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Web Shop Guiding Corporations Online

Youthful is building sites and devising e-commerce strategies for Net newcomers.


It doesn't matter that's average employee age is 28, and that its staff traipses around its Manhattan digs in horn-rimmed glasses, baseball caps and clunky black shoes.

Fortune 500 companies are forking over millions of dollars to these tech-savvy youngsters, who build Web sites, devise advertising and e-commerce strategies and help clients determine how to market themselves online.

By steering many large, well-heeled corporations onto the elusive yet promising territory of the Net, 4-year-old has become a leader in a niche poised to become a multibillion-dollar industry.

"Consumers and investors are demanding and rewarding companies who shift their thinking to the Internet," said Chan Suh, the 37-year-old chief executive of "But a lot of companies don't know what to do about it. It's as if they landed in a foreign country. They don't speak the language, and they don't know the customs. So we try to teach them." tries to foster a relaxed yet professional culture--a blend of new-age inspiration and bottom-line business. The company sponsors in-office classes on topics from fly-fishing to aromatherapy. Chips and beer are served every Friday.

Yet, the company presents itself to clients as a serious, global leader of interactive services, a firm that meets deadlines, makes formal presentations and sticks to budgets.

After starting the company in 1995 with his partner, Kyle Shannon, Suh's initial $80 investment resulted in $80 million in sales last year. This year, revenue could hit $100 million. Unlike most Internet companies, said it is profitable, however the private company wouldn't disclose its earnings.

Suh describes himself as an early "Internet fanatic." Upon his graduation from the creative writing program at Sarah Lawrence College, he worked at various jobs before becoming marketing director of Vibe magazine, which he brought online.

He met Shannon, an aspiring actor with Internet knowledge, in a chat room for Web enthusiasts, and they started the company with the assumption that businesses would sorely need help as the Internet grew in prominence.

"We threw caution to the wind and started the company up," said Suh, who was born in Korea and lived in Europe and Southeast Asia before moving to the United States as a teenager.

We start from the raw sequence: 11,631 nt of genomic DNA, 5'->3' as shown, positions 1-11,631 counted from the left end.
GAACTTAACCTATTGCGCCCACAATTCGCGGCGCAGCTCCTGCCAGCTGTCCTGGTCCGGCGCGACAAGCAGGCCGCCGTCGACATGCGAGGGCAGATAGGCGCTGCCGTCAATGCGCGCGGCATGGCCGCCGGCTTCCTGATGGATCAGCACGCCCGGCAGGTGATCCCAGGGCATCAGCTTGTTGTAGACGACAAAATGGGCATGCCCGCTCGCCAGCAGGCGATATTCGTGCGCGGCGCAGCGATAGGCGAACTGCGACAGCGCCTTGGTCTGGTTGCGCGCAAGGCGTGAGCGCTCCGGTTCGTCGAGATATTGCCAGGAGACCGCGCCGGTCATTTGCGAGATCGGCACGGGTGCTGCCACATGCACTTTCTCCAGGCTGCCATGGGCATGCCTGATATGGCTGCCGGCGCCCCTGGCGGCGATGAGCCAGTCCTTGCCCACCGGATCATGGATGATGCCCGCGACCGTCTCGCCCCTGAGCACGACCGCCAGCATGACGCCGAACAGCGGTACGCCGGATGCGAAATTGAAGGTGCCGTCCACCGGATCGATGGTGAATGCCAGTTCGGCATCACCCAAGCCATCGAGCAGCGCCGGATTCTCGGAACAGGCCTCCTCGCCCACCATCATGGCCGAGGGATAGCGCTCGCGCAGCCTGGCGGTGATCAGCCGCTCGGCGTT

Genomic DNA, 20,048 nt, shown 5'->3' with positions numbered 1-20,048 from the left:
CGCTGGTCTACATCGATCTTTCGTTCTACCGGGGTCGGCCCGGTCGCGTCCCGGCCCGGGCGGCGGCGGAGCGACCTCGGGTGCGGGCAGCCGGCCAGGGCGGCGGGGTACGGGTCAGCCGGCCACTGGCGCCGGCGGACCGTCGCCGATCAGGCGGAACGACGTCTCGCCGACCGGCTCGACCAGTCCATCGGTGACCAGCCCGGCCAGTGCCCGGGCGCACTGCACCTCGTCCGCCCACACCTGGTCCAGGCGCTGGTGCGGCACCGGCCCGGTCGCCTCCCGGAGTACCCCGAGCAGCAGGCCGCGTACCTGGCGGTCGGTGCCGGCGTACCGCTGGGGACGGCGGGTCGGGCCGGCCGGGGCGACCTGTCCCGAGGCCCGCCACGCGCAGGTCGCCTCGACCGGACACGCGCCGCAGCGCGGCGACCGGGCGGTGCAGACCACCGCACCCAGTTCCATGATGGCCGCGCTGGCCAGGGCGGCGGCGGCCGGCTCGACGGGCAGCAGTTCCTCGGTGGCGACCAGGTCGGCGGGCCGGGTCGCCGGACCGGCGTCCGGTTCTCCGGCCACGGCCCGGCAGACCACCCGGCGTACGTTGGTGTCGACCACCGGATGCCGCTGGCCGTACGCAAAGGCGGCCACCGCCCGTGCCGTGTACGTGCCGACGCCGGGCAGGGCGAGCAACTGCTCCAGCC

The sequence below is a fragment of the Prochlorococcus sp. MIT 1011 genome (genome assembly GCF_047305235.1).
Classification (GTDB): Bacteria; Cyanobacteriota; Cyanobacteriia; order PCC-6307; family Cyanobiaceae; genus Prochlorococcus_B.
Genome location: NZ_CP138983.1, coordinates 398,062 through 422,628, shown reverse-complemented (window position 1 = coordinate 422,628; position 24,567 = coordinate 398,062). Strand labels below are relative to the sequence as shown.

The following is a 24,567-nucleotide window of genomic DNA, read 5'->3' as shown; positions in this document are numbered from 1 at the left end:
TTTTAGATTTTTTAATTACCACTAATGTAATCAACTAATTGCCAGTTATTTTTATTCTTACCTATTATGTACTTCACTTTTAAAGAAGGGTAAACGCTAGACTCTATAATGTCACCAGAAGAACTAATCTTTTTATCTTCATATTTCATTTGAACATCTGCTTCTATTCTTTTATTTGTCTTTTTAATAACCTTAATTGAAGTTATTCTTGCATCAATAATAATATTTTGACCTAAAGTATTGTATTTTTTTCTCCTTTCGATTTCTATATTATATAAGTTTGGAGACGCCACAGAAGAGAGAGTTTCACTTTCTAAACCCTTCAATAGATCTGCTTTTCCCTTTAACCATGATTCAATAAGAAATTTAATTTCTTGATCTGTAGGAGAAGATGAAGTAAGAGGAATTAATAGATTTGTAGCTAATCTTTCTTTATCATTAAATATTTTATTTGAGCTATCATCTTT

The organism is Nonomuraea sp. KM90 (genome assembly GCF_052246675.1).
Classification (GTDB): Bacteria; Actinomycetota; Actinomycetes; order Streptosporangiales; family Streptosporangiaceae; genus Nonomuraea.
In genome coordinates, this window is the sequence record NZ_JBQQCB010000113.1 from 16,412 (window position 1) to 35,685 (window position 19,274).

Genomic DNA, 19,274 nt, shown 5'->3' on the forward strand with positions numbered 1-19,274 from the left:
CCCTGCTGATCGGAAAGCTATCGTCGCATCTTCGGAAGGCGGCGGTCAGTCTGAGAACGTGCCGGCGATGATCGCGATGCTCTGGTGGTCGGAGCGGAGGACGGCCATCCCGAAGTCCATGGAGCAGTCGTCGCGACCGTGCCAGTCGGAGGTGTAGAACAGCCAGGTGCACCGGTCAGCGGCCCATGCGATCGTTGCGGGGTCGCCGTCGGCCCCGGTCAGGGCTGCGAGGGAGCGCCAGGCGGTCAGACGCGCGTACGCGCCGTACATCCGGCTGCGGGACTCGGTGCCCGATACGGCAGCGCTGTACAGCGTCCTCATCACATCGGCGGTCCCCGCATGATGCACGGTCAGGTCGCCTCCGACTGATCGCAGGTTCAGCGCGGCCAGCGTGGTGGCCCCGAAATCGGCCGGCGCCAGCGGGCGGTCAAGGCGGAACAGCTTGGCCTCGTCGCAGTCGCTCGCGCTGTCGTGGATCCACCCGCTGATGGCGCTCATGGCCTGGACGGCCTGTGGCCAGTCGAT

Sports Illustrated was their first client. Then, American Express, GTE and Metropolitan Life Insurance came on board. Now, with 800 employees and a dozen offices around the globe, the company's client list includes British Airways, Texaco, Compaq, Colgate-Palmolive, Sprint and Kmart.

And, analysts say, money into this sector has only begun to flow.

By 2005, businesses worldwide will spend nearly $50 billion a year for strategic Internet services, up from $1.2 billion in 1998, according to Hambrecht & Quist analyst Danny Rimer.

"A couple years ago, the average Internet project was a couple hundred thousand dollars. Now, the average project is over a million," said Jerry Newman, chief financial officer of Communicade, a subsidiary of Omnicom, which owns more than 40% of "There's not a CEO in America who isn't thinking of how to incorporate the Internet into their business."

However,'s primary challenge is to continue its growth in light of increasing competition. Along with other Web shops such as USWeb/CKS, Viant, Scient, iXL and Razorfish, competes with top ad agencies and management consulting firms.

Because traditional ad agencies and consulting firms generally have been slow to the game, interactive companies still have an advantage, analysts said.

"Not a lot of folks at traditional companies have demonstrated an understanding of the Internet," said Barry Parr, program director at International Data Corp., a Framington, Mass.-based technology research firm. "There's also a severe shortage of people whose core competency is the Internet. And those who are skilled are choosing to go to start-ups."

Nevertheless,, which some believe is destined to go public, is experiencing its own growing pains as it continues to acquire many smaller shops across the world.

Nick Doran, vice president of interactive marketing at British Airways, believes has grown so fast that it can't offer the same personalized attention it once did.

"In general, it's been a good relationship," Doran said. "They've done some excellent work for us, but like any relationship, things aren't always perfect."

In 1996, helped British Airways makes its first foray online by designing its Web site. The company continues to update the airline's Web site with new designs and navigational elements. For instance, it just updated the airline's online ticket buying process to make it more efficient.

But Doran said the airline's needs have grown more sophisticated. Instead of just creating Web pages, it now wants to know how it can use the Internet to build its brand.

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